PATRICK BAZ/AFP/Getty Images
A Cypriot policeman stands next to graffiti in Greek reading 'Thieves' at the entrance of closed branch of the Laiki (Popular) Bank in central Nicosia on March 20, 2013.
Now that Cyprus has reached a solution to its debt crisis, announcing that it will levy a tax on his biggest, mostly offshore, investors, its less well-heeled citizens can relax. Not so the rest of the European Union; other countries with an equally weak tax structure could conceivably throw the union into chaos yet again if their banking systems near collapse.
Like the state-to-state differences here, each country in the EU has its own income, corporate and banking tax systems and there’s a tacit understanding that they won’t undermine each other. And while the patchwork of taxation didn’t cause the EU crisis, in cases like Cyprus it certainly exacerbates the situation.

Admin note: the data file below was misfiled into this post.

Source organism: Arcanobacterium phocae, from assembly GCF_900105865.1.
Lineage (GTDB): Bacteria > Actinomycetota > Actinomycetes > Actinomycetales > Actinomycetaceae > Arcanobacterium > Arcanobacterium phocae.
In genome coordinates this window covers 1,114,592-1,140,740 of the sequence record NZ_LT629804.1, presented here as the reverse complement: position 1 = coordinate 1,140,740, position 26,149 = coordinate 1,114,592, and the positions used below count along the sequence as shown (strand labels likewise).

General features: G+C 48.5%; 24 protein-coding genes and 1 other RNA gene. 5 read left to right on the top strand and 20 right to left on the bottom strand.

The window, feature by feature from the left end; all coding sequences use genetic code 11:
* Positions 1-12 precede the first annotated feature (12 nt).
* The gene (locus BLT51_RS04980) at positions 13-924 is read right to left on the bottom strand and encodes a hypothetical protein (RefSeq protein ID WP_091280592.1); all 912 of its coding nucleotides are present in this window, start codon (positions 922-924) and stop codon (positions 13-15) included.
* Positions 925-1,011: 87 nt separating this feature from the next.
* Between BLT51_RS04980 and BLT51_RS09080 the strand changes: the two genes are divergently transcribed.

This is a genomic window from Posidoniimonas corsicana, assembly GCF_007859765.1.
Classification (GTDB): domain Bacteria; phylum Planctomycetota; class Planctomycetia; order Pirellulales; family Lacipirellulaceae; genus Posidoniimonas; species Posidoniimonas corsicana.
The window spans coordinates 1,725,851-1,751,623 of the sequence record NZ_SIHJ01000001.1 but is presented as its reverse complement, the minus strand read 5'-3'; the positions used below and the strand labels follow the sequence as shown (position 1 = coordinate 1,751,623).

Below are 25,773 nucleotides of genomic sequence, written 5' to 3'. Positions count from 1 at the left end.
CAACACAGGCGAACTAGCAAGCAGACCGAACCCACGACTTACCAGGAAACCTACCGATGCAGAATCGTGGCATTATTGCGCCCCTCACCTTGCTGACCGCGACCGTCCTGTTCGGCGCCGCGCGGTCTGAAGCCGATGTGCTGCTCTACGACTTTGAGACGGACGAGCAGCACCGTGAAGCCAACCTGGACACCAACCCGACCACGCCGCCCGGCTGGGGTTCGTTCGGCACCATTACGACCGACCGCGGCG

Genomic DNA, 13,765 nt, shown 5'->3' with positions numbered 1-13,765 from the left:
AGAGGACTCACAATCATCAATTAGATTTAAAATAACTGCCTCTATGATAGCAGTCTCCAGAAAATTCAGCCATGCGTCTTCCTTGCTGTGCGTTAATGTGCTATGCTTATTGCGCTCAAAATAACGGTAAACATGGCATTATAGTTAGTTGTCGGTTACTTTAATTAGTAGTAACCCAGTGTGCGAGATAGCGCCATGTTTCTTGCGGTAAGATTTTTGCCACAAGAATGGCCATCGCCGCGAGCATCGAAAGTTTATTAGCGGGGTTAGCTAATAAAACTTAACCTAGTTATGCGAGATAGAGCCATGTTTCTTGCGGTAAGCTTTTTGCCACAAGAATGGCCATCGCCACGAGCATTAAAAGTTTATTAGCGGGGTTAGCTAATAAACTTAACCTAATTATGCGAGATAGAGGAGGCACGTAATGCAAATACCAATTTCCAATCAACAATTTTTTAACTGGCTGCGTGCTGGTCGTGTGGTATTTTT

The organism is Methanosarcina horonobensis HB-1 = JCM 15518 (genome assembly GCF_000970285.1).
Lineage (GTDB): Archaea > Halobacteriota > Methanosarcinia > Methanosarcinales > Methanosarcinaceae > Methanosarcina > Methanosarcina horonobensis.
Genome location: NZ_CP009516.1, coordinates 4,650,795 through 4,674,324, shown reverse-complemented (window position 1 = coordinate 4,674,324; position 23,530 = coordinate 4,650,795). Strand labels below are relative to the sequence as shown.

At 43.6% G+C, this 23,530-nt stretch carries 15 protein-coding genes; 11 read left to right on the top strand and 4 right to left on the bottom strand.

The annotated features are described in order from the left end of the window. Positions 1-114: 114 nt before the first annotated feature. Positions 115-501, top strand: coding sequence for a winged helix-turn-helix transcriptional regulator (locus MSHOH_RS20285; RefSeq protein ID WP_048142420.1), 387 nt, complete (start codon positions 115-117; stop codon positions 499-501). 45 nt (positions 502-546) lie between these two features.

There’s been talk of reforming the rules to make things more equitable across borders, but any substantial change is a long way off. Will countries with a more robust economy, such as Germany, continue to hold up the roof for the EU? Should all EU countries be forced to bring their tax rates up to the level of their neighbors? Once the deluge of economic emergencies is over, what’s next for the euro?
Scheherazade Rehman, Ph.D., Director, European Union Research Center and Professor of International Finance at George Washington University